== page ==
Cross-border private client work is a largely underreported area of law, and yet it is one that is well worth knowing about. It affects millions of people around the world on a daily basis and can be the difference between someone’s last wishes being fulfilled, or lengthy and intractable legal proceedings engulfing all concerned.
In order to provide further insight, we have called upon the views of a number of experts in the field. Richard Frimston, Partner and Head of the Private Client Group at Russell Cooke, writes on international trusts, with Alberto Pérez Cedillo and David King providing articles on succession. Finally, Dr Timothy Lyons QC provides a practical overview of international private client tax law.
In focus: Clarification of the procedure for the division of assets in cross border formal relationships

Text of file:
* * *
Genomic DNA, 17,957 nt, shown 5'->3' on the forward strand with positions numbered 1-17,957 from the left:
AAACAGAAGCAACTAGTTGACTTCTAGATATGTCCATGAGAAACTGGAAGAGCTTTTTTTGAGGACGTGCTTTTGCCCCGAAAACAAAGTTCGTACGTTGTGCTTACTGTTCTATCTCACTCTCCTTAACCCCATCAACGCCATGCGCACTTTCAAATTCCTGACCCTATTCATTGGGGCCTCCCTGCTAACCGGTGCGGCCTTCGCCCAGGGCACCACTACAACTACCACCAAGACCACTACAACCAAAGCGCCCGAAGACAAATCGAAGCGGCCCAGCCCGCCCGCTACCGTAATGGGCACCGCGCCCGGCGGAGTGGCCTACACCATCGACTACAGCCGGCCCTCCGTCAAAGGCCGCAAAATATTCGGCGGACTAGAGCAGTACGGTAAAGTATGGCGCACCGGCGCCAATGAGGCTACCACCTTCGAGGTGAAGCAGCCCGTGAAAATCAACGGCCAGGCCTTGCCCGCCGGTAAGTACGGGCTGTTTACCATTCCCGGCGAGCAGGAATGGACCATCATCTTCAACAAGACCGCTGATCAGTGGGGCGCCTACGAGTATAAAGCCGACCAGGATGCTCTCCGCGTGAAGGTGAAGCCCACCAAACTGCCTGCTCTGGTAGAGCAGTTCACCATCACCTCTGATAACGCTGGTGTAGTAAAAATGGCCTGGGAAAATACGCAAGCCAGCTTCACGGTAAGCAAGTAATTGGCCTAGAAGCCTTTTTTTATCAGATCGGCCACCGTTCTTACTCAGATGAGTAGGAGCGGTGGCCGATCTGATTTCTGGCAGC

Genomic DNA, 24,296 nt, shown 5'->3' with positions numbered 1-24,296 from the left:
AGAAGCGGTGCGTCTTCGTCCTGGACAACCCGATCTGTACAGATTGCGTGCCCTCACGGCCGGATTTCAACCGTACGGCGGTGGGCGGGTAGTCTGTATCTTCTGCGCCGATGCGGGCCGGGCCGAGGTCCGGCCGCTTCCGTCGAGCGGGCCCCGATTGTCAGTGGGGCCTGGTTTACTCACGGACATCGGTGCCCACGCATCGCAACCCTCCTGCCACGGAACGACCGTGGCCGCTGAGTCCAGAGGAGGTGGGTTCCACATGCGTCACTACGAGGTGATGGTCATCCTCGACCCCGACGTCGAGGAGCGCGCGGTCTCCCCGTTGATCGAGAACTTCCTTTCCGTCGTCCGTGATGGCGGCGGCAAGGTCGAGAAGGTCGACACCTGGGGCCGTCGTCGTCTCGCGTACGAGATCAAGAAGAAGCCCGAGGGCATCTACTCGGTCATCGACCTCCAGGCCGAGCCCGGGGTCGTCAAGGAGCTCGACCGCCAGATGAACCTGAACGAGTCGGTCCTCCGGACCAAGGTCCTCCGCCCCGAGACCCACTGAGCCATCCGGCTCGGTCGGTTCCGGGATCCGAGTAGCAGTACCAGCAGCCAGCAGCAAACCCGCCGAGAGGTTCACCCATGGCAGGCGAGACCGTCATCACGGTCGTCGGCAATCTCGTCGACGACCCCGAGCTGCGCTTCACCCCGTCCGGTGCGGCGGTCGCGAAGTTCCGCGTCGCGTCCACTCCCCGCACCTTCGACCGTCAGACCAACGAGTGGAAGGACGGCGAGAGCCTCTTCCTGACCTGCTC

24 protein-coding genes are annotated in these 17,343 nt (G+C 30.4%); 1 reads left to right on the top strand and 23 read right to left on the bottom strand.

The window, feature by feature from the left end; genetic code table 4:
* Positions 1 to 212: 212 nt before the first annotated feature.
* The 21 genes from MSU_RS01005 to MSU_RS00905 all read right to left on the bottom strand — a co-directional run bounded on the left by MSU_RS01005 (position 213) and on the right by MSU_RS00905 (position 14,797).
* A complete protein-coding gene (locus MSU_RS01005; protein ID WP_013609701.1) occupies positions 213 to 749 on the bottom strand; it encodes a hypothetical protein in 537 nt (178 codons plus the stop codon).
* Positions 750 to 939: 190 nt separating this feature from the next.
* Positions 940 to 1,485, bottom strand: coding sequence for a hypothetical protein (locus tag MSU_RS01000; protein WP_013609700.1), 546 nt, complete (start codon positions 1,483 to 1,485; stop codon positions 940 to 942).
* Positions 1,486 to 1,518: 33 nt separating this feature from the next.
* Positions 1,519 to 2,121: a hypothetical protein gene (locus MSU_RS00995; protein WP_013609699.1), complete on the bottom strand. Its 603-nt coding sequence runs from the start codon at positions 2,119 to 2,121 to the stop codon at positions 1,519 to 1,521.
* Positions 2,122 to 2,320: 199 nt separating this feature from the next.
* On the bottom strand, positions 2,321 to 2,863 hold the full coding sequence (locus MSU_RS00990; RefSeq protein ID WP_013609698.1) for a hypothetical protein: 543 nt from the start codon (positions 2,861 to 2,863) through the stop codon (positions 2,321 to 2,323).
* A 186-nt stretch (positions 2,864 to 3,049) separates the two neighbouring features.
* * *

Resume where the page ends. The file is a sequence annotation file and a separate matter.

The European Commission has recently announced that it is to proceed to formally adopting two new proposals which aim to clarify property regimes for international married couples and international registered partnerships, by way of enhanced co-operation procedure.
Differences between legal systems in EU Member States yield a considerable number of problems, particularly in matters of succession. The death of a European citizen outside their country of nationality raises the question of which law is applicable to their succession. The problem is exacerbated if that person owns property in territories of two or more EU Member States.
This article covers the right to the grant and determining the validity of a deceased’s will in light of ‘Brussels IV’ (the Regulation). Although the UK has opted out of the Regulation, it still affects all of those assets in states which have implemented it, regardless of the citizenship or place of death of the deceased, even if they have no connection to those States.
Cross-border taxation is no longer the exotic concern of a relatively limited number of individuals. It’s a standard part of the private client practitioner’s work. Domestic tax law, the laws of the EU, the activities of international bodies such as the OECD and the impact of international treaties all have to be taken into account.